I think the box cover is really cool since it looks like a cartridge box. The new artwork and box design is the best look Wargames Factory has done to date. Really ups the look and I believe the quality of miniatures will make this range a huge success.

Wednesday, April 16, 2014

Royal Clothing Warrant of 1768

With the announcement of Wargames Factory's British infantry box set I thought it would be a great opportunity to provide some details on the Royal Clothing Warrant of 1768. There are some really great guidelines that you can use when painting your regiments but keep in mind that many officers altered the look of their regiment based on the needs and available resources at the time. So, these are the governing principles which His Majesty's soldiers must adhere to but when you are thousands of miles from home what the King doesn't know won't hurt him. :)

Here is a reference picture with some of the terms that are used for the soldiers equipment and clothing.

Officers' Uniforms
  • Regimental coats are to be scarlet and faced with the regimental colors.
  • Buttons are to be stamped with the regimental number.
  • Grenadier officers wore an epaulette on each shoulder
  • Officers of the battalion companies were to wear an epaulette on the right shoulder. 
  • All officers swords of the regiment were to be the same design and the hilts were to match the regiment's buttons in either gold or silver. 
  • The tricorne or 'cocked hat' was to be trimmed in lace, gold or silver and each officer was issued a crimson silk sash which is to be worn around the waist knotted on the left hip. 
  • Gorgets would match the color metal of the regiment (silver or gold).
  • Grenadier officers would carry a fusil, short musket in addition to swords.
  •  Battalion company officers were issued spontoons. 

NCOs and Privates
  • Sergeants were to wear scarlet coats with regimental color facings.
  • Sergeants were issued crimson color sashes that would have a center stripe of the regimental color. Red faced regiments would have a white stripe. 
  • Grenadier sergeants were issued the same equipment as their officers. 
  • Battalion company sergeants were issued halberds and swords.

  • Corporals and Privates were to wear regimental coats consisting of madder red (red-orange) with regimental color facings.
  • Corporals were denoted by a silk epaulette on the right shoulder. 

  • Drummers and fifers of 'Royal' regiments were to wear red coats with blue facings and have the royal lace.
  • Drummers and fifers of regiments with red facings were to have white coats with red facings and lining.
  • Drummers and fifers of all other regiments were to wear the reverse colors of the regiment consisting of a coat matching the regimental color and red facings.
  • Drummers and fifers of regiments with either white or buff facings will wear red small clothes (waistcoat and breeches).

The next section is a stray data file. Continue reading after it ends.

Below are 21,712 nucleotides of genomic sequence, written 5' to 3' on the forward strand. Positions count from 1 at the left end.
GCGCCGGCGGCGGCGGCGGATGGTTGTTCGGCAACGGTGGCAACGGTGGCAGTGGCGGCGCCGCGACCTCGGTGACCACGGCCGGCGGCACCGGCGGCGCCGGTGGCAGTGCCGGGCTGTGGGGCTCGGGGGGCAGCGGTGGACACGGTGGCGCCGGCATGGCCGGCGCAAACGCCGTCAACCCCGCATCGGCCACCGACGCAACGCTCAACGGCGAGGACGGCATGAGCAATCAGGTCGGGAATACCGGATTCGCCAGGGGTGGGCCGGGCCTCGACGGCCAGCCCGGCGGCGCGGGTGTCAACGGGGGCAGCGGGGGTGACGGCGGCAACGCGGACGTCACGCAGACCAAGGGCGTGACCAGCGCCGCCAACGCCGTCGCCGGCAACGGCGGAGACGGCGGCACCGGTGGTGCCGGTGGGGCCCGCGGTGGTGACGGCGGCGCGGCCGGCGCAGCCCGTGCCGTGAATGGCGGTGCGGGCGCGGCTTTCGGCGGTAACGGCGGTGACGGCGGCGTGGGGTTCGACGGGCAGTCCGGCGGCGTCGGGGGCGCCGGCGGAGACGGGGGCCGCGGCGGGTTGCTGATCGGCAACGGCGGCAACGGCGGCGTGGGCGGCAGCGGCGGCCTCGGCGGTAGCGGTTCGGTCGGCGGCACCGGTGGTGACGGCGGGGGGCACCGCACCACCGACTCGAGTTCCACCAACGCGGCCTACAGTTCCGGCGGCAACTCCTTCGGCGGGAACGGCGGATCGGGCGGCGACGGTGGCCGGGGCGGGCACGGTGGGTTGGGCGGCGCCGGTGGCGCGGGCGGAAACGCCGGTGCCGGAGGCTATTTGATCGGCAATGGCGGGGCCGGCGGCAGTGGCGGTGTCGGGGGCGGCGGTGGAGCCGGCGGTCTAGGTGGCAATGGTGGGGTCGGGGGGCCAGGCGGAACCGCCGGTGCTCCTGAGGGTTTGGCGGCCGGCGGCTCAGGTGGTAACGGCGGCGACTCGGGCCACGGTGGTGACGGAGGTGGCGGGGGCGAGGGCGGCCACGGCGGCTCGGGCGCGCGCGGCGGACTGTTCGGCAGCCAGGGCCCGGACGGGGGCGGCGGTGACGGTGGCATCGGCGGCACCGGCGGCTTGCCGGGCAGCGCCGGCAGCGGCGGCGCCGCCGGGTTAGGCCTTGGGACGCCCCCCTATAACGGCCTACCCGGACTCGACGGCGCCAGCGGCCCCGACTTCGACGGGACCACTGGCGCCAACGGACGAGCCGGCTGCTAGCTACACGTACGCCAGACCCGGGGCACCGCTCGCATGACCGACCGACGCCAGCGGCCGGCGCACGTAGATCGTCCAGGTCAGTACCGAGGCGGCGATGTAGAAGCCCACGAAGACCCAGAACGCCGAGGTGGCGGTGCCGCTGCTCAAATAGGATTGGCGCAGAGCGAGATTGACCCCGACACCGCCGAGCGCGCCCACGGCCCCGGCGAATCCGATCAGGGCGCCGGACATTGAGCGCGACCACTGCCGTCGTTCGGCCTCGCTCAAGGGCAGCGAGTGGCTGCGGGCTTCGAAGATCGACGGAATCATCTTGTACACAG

• Drummers and fifers of all other regiments will wear small clothes in the regiments facing color.
  • Drummers and fifers would carry short swords.

  • Grenadiers, drummers and fifers wore black bearskin caps. The cap plate was silver and the back of the cap was red with a white cord. 
  • Fusiliers also wore bearskin caps but they were slighter shorter in height. 
  • Battalion companies wore the tricorne (cocked hat).
  • Sergeants' hats would have silver lace.
  • Corporals and Privates hats would have white lace.  
  • Tricornes of all ranks would have a black cockade. 

British Regimental Drums & Colours is a great resource for knowing the regimental colors and which regiments served in North America during the American Revolution. 

I hope this helps you as much as it will help me when painting my new soldiers.  Thanks.

Friday, April 11, 2014

Land of the Free rules officially announced and Wargames Factory British plastics preview

Hello everyone. The Land of the Free miniature wargaming rules have officially been posted for pre-order on several websites including Random House, Barnes & Nobles, Amazon, BooksAMillion, and McNally Robinson. Here is the front cover of the book. I am very excited about this project as Wargames Factory just posted their first picture of the British line box set.

The book will be released as a hardback on October 21, 2014 and hopefully over the coming months I will be able to leak some rules information and share some content. 

The first pictures show a nice variety of poses and beautifully painted by Matthew Leahy. From left to right: A line officer of the 22nd Regiment of Foot, a hatman firing, a hatman priming and loading, a hatman tearing the cartridge, a hatman at the recover, a sergeant halting the soldiers.

Sunday, April 6, 2014

Wargames Factory announces American Revolution product range

Well, it is official and I no longer need to bite my lip any longer. For the past year Wargames Factory has been very quietly designing 6 brand new plastic sets for the American Revolutionary War and on Friday, April 4th they posted a very clever teaser showing the artwork for the box set. The picture was in the guise of a puzzle but once assembled you can see the artwork and contents of the box set. 30 miniatures will be contained in the British box but no news has been announced regarding the poses or the make-up of the soldiers. Over the coming weeks I am sure Wargames Factory will make more announcements and I am very excited about starting my brand new all plastic AWI forces.

For more information check out their website and follow the news on the forum.

I will also post what news I can on this blog as well.